I don't want a penny from Evans divorce, says Piper

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Bucking the trend of recent divorce settlements, which have seen women win millions of pounds from their former husbands, Billie Piper has declared that she will "not take a penny" from Chris Evans.

The actress, who quits her role as Doctor Who's assistant Rose Tyler in a dramatic exit next week, revealed that far from being a corrupting influence, Evans "saved" her from a period of madness which arose from finding fame as a chart-topping singer when she was still a teenager.

Piper, who at just 23 has amassed an impressive list of acting credits, recently signed a six-figure deal to write her autobiography.

In an interview with the Radio Times, Piper promised it would be a "warts and all" account of her life, but added that it would not be a "nasty kiss-and-tell" about her marriage to Evans.

The pair, who are separated but remain good friends, plan to divorce amicably in September, so that "no fault" is assigned to either party. Evans is worth £30m, according to the Sunday Times Rich List, thanks to his television production company, UMTV, an £11m stake in SMG and a £12m property portfolio.

Piper said: "We didn't want to accuse each other of being a***holes. I'm not taking a penny from him. I think that's disgusting."

Her attitude is a far cry from the recent House of Lords rulings in favour of Melissa Miller, who was awarded £5m of her ex-husband's £17.5m fortune for a marriage that lasted less than three years, and Julia McFarlane, who was awarded £250,000 a year.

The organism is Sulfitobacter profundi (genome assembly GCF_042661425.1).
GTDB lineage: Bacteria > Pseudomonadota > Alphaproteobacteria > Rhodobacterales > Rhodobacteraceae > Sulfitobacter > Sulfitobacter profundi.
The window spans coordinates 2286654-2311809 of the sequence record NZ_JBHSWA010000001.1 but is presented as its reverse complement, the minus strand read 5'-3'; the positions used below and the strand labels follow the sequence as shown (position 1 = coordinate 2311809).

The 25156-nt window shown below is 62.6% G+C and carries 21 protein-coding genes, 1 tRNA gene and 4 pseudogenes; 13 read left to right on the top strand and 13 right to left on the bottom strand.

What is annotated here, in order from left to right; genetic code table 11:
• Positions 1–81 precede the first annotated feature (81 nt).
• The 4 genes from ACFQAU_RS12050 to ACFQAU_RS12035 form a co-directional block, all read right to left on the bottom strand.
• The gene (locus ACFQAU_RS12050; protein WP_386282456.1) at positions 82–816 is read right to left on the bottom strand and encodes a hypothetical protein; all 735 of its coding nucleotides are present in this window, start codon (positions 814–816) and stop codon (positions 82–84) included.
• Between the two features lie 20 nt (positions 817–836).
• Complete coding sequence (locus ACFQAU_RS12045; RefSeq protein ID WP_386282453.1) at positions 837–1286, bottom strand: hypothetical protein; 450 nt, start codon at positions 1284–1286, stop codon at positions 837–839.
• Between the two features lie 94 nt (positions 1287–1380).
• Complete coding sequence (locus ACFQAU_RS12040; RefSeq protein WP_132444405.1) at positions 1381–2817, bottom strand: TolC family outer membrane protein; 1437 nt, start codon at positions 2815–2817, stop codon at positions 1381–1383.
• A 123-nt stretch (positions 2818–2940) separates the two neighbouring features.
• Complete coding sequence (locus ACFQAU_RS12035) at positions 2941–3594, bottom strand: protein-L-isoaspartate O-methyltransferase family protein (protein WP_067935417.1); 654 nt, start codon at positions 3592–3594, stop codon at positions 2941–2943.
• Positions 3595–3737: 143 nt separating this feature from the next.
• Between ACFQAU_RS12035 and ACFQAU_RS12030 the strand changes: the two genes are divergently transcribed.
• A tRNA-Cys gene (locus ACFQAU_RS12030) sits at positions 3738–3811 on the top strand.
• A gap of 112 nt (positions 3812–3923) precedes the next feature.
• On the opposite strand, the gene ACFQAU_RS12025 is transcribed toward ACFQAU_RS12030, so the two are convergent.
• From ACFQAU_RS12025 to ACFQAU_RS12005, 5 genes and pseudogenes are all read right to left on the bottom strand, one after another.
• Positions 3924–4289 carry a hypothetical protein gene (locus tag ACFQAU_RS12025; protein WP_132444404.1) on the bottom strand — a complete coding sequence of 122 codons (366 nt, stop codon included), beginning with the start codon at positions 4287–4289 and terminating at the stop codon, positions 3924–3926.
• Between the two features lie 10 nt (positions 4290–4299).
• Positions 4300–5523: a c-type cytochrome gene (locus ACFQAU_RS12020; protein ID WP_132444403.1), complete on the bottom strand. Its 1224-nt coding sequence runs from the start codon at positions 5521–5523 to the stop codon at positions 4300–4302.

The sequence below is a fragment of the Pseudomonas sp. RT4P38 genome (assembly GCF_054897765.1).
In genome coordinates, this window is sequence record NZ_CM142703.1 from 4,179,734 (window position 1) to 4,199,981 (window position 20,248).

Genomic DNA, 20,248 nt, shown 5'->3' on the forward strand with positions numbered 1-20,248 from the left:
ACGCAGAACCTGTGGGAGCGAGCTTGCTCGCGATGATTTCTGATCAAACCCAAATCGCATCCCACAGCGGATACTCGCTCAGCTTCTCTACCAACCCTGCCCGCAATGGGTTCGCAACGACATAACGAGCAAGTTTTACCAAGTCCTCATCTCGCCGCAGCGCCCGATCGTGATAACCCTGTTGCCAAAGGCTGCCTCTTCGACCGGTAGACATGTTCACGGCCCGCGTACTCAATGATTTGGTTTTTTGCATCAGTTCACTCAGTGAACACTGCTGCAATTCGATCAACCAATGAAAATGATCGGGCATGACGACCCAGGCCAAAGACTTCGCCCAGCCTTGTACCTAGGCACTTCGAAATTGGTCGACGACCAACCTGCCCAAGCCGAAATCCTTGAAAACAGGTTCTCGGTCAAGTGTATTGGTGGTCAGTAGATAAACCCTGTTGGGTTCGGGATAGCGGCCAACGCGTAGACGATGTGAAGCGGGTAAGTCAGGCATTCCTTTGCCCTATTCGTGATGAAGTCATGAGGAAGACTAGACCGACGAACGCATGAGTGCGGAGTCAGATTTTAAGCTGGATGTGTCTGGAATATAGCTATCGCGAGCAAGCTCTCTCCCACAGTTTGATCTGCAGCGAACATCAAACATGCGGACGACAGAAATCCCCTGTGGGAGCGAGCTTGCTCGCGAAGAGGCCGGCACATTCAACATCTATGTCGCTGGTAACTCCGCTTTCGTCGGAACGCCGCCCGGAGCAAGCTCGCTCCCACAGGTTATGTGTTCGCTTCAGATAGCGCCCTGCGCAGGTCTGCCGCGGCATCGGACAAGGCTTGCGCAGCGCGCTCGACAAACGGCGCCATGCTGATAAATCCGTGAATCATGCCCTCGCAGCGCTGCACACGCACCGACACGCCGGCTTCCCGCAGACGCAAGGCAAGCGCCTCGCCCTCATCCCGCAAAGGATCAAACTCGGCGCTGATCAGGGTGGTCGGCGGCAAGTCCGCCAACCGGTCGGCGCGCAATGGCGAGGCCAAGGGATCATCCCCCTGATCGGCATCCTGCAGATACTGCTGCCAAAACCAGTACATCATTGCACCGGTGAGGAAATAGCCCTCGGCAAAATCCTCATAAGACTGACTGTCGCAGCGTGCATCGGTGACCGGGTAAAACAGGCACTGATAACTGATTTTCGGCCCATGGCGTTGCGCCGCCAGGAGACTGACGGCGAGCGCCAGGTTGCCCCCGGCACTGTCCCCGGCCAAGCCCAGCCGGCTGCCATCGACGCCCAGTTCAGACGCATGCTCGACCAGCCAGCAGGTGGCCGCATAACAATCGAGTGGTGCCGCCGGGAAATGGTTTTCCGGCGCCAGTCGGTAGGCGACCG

Despite becoming, at the age of 15, the youngest British pop singer to have a No 1 hit, with "Because We Want To", Piper revealed that her earnings from her early singing career were negligible. "I was young, green and taken advantage of. There was a massive financial rip-off and, although I was working twice as hard as I am now, I was left with hardly any money."

Although the press frequently depicted Piper and Evans' marriage as a booze-fuelled holiday, Piper revealed that the television and radio presenter rescued her from an early flirtation with alcohol. "Chris and I found one another when it could have gone badly for both of us, and we saved each other from our worlds of madness," she said.

During her pop career, however, she admitted: "I was high maintenance ... stroppy and drinking too much. I never thought it was a problem - it's only with hindsight you realise you were a bit out of control.

"I still turned up for work - even though I had a face like a slapped a***. My eyes were vague and dead, and my mouth was smiling without feeling in a false pose I'd become accustomed to."

Her one regret is that her parents only found out by listening to Virgin Radio that she had married Evans in Las Vegas, when she was 18 and he was 34.

"I regret it in retrospect and we didn't speak for a while, although they understand now that at the time I had to be selfish. I didn't want them to question it, because in my head it was perfect, the first time in years I felt happy. It was simple and sweet."

The Swindon-born actress, whose first major role was in the BBC's 2003 adaptation of Chaucer's Canterbury Tales, is filming Philip Pullman's Victorian novel The Ruby In The Smoke for BBC1. She is also starring as the heroine Fanny Price in ITV1's forthcoming production of Jane Austen's Mansfield Park.

Despite her apparent success, she said: "I don't get that many offers. It's a slow burn."